Photo by Sean Gardner/Getty Images

Friday 5: Why Christopher Bell won’t have a full-time Cup ride in 2019

Leave a comment

CHARLOTTE, N.C. — Leavine Family Racing’s announcement Wednesday that it will align with Toyota and have Matt DiBenedetto drive the No. 95 car next season was not a surprise.

But it’s understandable to ask why Christopher Bell isn’t in that car next year.

Bell has been dominant in Xfinity for Joe Gibbs Racing this season and said in August he feels ready for Cup. He has finished in the top five in nearly 60 percent of his starts this year and set a series rookie record with his sixth Xfinity win last weekend at Dover International Speedway. This is after he won the Camping World Truck Series title last year for Toyota at Kyle Busch Motorsports.

So why wasn’t Bell introduced as the driver of the No. 95 car?

“Between ourselves and Joe Gibbs Racing, we’ve been very intentional about Christopher’s development,” David Wilson, president of Toyota Racing Development, told NBC Sports. “Was there some conversation? Absolutely. But we collectively decided to stay the course and genuinely believe it will serve Christopher to invest another year (in Xfinity). It’s not going to hurt him.

“One of the challenges of this new alliance is next year we’re … starting from some respects from ground zero (with a new partner in Leavine Family Racing). I don’t think it’s fair to put a rookie driver in the midst of that. This is why Matt will be a good fit. His experience will lend itself to building this alliance and building the level of competitiveness.”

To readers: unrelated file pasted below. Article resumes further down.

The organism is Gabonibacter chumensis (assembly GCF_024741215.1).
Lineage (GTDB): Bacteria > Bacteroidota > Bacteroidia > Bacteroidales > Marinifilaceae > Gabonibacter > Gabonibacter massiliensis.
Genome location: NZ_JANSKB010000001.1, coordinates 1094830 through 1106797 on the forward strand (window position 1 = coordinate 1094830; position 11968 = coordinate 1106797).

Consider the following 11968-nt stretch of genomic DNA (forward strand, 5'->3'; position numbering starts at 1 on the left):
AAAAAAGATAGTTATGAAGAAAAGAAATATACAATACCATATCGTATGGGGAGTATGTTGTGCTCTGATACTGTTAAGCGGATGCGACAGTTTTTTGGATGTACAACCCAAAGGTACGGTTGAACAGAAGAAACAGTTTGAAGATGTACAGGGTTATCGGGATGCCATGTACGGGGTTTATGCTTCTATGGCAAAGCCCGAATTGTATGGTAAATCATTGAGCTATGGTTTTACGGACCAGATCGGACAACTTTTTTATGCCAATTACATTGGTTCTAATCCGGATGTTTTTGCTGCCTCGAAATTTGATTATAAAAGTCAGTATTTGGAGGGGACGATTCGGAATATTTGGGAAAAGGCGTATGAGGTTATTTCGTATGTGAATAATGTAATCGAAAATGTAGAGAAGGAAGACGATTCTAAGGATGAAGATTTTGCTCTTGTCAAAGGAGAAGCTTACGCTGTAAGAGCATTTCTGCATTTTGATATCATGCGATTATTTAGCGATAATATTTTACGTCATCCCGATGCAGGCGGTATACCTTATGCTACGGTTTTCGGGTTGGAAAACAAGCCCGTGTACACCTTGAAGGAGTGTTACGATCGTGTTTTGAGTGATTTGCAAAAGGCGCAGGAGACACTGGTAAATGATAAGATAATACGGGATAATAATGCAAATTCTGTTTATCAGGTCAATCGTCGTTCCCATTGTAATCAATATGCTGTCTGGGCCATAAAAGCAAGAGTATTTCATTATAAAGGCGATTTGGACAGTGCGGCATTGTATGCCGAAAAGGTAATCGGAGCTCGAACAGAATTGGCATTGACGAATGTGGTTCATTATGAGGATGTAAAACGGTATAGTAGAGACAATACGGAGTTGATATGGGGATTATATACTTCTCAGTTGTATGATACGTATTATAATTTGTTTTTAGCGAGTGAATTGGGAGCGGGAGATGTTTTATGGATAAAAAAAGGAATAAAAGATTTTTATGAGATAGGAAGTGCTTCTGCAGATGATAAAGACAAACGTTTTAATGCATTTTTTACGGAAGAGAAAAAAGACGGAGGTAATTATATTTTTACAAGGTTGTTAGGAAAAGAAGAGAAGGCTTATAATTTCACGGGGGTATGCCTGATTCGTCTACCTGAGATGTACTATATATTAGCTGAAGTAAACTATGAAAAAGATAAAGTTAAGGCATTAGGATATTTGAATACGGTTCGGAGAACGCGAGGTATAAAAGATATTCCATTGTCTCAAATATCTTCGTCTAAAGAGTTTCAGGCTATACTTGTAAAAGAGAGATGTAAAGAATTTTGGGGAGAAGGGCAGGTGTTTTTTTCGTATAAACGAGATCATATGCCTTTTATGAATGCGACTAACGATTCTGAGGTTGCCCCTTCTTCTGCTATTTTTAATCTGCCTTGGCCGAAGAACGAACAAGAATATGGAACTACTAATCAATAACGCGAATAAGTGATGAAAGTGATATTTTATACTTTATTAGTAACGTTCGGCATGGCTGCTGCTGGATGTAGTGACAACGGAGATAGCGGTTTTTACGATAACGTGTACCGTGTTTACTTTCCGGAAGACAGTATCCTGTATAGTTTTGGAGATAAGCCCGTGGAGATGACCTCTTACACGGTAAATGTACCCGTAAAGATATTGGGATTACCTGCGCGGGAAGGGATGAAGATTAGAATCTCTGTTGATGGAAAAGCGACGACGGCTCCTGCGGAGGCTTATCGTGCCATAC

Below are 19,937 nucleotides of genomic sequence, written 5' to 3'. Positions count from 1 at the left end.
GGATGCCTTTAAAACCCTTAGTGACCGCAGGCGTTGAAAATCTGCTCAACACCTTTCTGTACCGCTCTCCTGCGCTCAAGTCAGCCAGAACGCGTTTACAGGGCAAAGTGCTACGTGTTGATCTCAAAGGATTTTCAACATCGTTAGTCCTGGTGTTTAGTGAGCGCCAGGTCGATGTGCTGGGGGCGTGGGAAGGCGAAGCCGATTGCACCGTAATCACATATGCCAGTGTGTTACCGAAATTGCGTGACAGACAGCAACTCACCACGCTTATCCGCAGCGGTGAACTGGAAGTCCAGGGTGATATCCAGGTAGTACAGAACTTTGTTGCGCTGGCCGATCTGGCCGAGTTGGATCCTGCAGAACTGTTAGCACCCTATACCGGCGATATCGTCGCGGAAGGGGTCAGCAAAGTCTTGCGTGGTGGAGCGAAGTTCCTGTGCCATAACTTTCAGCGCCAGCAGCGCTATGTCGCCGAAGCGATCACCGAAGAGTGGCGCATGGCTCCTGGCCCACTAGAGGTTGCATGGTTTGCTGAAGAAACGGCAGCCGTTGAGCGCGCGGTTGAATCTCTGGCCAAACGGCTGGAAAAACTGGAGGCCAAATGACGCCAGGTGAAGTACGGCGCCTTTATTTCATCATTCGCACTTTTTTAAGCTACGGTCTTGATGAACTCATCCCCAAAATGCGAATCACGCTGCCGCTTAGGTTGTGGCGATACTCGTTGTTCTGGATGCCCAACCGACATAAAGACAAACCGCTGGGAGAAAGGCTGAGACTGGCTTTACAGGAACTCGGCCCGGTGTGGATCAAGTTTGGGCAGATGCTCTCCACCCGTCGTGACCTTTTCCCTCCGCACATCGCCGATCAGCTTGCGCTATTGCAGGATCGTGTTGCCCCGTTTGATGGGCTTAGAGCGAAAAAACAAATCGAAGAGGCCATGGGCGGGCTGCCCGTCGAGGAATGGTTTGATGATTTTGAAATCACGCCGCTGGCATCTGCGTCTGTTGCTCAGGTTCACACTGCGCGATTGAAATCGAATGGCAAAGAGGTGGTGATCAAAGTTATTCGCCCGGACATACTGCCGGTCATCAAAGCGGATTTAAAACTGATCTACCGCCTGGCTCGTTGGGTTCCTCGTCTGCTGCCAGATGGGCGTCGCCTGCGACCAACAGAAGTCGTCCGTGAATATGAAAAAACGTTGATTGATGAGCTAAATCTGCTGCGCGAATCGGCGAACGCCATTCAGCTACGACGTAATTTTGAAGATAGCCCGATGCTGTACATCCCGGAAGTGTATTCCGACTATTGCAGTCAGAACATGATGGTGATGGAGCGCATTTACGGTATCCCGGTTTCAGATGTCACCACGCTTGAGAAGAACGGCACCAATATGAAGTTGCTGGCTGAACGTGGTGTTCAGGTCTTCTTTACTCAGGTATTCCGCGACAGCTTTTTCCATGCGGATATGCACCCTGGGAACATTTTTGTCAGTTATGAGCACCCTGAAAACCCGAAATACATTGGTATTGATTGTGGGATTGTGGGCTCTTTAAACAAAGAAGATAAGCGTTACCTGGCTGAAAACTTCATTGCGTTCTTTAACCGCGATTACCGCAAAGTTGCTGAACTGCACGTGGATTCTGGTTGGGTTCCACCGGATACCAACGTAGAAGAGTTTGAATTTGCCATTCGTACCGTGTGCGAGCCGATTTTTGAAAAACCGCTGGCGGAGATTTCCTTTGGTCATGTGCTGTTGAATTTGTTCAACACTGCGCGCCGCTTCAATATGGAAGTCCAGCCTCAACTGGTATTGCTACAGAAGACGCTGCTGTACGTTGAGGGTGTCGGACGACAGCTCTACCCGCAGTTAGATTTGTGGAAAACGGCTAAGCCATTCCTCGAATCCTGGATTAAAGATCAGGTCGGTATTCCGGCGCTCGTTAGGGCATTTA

Leavine Family Racing owner Bob Leavine watches the action during the Southern 500. (Photo: Dustin Long)

Leavine Family Racing replaces Furniture Row Racing, which will cease operations at the end of this season, in the Toyota camp. But the two teams are very different. Leavine Family Racing is behind where Furniture Row Racing was when it joined Toyota in 2016. Furniture Row Racing had already won in Cup. Leavine Family Racing has not. Even though both are single-car teams this year, car owner Bob Leavine said his team has 35 employees, about half the number that work at Furniture Row Racing. Leavine also said he doesn’t have the budget Furniture Row Racing has.

Wilson’s focus of building Leavine Family Racing is understandable.

Wilson confirmed that Toyota Racing Development will support five Cup teams next year — the four Joe Gibbs Racing teams and Leavine Family Racing — and no more.

But there’s still a way for Bell to run some Cup races next year. Leavine said he planned to ask Wilson about Toyota Racing Development providing an extra engine to run Bell from time to time.

“That’s for them to decide,” Leavine said. “We’re just going to be available if they want to do it to put it all together and make it all work.”

Joe Gibbs Racing, which will provide the cars to Leavine Family Racing, also would have to be able to build cars for those extra races.

Wilson is open to the idea of a second Leavine Family Racing car running at times if it makes sense.

“We’ve not made any definitive plans along those lines but certainly it gives us some options,’’ he said. “The challenge in doing that is making sure that you do it in a manner, not that you expect to win per say, (but) you can risk spreading your resources too thin.

“Next year will be our first year with LFR and the priority needs to be building their capabilities and building their success, so if we have the opportunity to do something creative like that without compromising our primary mission, then we might take a look at that.”

2. What’s next for Toyota’s youngsters?

Even with Noah Gragson leaving the Toyota lineup after this season to drive in the Xfinity Series for JR Motorsports, Toyota still has a bounty of young talent.

Among those who have yet to reach the Truck Series are Hailie Deegan and Logan Seavey.